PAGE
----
Amplification of specific DNA sequences correlates with resistance of the archaebacterium Halobacterium volcanii to the dihydrofolate reductase inhibitors trimethoprim and methotrexate

Ilan Rosenshine, Tal Zusman, Ruth Werczberger, Moshe Mevarech

Research output: Contribution to journalArticlepeer-review

Abstract

The archaebacterium Halobacterium volcanii was found to be very sensitive to the antifolate drugs trimethoprim and methotrexate. Resistant mutants arise spontaneously at a frequency of 10-10-10-9. The following evidence is presented which correlates the spontaneous resistance to gene amplification: (a) all resistant mutants have readily observable amplified DNA sequences; (b) the amplified DNA shares common sequences; (c) resistant mutants revert at high frequency to sensitivity, at the same time losing the amplified sequences; (d) there is a genetic linkage between the resistance to trimethoprim and the amplified DNA sequences; (e) all resistant mutants overproduce a 20 kDa protein that corresponds in size to the enzyme dihydrofolate reductase the target of the drugs.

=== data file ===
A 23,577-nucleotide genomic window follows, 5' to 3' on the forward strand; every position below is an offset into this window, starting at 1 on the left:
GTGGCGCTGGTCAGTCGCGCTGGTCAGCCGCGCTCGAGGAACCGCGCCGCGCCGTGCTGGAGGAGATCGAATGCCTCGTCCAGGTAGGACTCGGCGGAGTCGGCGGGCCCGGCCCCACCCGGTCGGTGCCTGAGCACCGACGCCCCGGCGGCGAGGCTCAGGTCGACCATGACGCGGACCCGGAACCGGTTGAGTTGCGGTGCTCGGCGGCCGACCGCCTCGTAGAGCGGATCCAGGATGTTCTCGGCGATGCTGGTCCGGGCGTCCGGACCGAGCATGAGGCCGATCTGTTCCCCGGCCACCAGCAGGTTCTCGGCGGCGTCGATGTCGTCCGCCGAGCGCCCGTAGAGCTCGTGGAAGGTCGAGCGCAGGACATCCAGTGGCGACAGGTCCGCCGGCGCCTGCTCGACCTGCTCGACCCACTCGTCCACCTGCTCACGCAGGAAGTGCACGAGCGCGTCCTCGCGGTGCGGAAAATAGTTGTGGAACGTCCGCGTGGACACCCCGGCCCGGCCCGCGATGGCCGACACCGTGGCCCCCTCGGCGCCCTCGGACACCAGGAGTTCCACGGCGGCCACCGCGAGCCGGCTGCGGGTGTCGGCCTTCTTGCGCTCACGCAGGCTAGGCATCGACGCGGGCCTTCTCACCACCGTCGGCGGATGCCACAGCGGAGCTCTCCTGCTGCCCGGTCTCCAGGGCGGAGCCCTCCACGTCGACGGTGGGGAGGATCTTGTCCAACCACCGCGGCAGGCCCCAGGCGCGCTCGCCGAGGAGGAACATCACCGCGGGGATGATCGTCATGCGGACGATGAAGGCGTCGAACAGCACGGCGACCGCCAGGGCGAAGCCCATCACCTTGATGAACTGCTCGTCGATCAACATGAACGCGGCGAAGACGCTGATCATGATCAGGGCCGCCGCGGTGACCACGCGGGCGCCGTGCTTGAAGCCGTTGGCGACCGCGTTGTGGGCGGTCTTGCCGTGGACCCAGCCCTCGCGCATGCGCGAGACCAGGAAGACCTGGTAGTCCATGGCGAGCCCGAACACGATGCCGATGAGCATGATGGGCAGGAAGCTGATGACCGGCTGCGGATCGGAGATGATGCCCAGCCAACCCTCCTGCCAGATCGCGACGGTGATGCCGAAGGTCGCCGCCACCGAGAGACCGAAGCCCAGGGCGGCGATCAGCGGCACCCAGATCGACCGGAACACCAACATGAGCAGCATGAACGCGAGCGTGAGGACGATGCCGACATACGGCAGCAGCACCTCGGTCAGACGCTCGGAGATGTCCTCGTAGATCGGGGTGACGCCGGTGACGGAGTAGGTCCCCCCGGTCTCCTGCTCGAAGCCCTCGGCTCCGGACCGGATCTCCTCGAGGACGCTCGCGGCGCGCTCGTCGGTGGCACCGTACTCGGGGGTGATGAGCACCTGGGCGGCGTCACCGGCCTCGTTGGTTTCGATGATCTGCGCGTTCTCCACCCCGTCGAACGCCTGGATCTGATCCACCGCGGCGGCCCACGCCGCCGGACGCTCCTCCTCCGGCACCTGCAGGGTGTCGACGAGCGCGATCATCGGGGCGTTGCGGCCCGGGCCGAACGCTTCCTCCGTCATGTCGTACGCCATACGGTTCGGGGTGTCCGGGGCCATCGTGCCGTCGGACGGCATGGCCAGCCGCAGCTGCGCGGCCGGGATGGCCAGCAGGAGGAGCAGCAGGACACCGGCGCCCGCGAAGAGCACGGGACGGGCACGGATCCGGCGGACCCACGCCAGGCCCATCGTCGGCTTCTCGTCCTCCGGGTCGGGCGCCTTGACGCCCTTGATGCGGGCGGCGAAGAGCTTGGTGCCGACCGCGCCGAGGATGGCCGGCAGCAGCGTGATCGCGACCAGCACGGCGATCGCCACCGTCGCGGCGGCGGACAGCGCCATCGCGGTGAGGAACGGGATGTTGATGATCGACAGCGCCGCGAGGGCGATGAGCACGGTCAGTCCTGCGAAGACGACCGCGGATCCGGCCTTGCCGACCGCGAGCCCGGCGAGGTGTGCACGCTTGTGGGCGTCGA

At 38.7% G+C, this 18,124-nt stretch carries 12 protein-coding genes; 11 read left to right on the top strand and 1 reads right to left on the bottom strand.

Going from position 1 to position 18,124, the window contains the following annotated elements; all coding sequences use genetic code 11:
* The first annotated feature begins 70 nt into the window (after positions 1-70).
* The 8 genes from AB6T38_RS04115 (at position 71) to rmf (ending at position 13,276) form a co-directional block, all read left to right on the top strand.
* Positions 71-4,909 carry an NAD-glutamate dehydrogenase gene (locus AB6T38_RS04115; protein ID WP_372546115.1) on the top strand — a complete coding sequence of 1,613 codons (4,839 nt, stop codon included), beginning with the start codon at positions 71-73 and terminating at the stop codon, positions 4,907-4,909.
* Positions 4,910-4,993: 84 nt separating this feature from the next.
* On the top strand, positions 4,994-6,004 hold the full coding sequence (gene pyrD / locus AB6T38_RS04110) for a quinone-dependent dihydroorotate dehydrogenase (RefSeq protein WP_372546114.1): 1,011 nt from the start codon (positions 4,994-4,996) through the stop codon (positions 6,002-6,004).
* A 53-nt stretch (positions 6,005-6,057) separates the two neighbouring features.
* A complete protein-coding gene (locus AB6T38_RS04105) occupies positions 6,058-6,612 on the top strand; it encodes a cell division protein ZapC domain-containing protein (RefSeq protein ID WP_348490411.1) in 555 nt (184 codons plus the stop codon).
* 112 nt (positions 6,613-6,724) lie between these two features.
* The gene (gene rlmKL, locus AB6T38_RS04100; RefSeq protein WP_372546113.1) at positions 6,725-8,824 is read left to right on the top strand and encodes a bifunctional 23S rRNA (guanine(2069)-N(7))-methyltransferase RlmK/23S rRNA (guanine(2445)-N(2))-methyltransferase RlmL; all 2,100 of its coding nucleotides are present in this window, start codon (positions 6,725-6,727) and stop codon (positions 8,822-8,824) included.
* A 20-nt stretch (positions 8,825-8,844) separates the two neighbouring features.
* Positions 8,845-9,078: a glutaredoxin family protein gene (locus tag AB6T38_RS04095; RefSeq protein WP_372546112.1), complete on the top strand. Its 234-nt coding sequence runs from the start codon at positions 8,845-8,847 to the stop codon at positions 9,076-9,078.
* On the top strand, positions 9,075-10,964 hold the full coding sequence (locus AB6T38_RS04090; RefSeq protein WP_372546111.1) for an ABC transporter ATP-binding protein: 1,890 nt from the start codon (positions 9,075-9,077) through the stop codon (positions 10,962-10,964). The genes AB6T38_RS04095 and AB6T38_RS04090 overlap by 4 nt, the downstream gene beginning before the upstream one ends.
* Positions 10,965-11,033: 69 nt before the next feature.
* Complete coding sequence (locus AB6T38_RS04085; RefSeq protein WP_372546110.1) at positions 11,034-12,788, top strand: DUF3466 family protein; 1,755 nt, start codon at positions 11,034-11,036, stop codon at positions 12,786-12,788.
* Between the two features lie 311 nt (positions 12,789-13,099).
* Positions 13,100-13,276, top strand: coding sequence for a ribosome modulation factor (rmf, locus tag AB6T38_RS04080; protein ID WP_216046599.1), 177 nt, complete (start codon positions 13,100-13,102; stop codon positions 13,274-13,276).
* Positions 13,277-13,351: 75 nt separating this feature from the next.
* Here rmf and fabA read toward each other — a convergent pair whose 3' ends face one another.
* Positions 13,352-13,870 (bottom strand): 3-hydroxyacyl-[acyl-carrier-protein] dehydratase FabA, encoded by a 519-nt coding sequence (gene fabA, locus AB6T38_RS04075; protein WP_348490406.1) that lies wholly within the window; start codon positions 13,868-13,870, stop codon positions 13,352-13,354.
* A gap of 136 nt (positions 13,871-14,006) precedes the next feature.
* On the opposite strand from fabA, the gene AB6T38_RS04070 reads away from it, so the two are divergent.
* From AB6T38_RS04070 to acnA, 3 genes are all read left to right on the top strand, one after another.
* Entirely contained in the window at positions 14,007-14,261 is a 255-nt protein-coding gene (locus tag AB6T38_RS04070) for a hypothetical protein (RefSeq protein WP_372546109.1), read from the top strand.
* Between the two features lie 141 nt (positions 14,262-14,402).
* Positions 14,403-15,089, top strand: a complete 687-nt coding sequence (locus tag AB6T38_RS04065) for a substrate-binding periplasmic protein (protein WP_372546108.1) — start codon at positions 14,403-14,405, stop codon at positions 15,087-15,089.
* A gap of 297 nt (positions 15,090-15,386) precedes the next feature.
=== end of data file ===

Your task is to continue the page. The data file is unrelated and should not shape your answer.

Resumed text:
Original languageEnglish
Pages (from-to)518-522
Number of pages5
JournalMolecular Genetics and Genomics
Volume208
Issue number3
DOIs
StatePublished - Jul 1987

Keywords

  • Archaebacterium
  • DHFR
  • DNA amplification
  • Halobacterium
  • Trimethoprim

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